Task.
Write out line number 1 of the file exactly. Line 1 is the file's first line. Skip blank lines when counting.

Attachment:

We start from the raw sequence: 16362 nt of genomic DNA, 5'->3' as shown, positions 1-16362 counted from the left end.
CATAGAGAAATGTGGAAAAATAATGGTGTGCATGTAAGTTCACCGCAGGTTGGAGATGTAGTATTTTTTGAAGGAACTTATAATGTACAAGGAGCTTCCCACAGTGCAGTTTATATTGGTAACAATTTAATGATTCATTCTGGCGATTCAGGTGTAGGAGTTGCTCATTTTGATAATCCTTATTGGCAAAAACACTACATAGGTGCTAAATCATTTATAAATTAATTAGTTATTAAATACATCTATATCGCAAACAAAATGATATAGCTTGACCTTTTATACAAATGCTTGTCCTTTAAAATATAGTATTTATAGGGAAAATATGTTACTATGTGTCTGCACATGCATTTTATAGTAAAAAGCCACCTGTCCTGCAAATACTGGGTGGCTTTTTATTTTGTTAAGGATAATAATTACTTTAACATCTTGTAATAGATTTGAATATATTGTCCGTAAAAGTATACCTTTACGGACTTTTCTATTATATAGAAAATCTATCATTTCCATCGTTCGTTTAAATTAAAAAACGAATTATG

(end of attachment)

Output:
We start from the raw sequence: 16362 nt of genomic DNA, 5'->3' as shown, positions 1-16362 counted from the left end.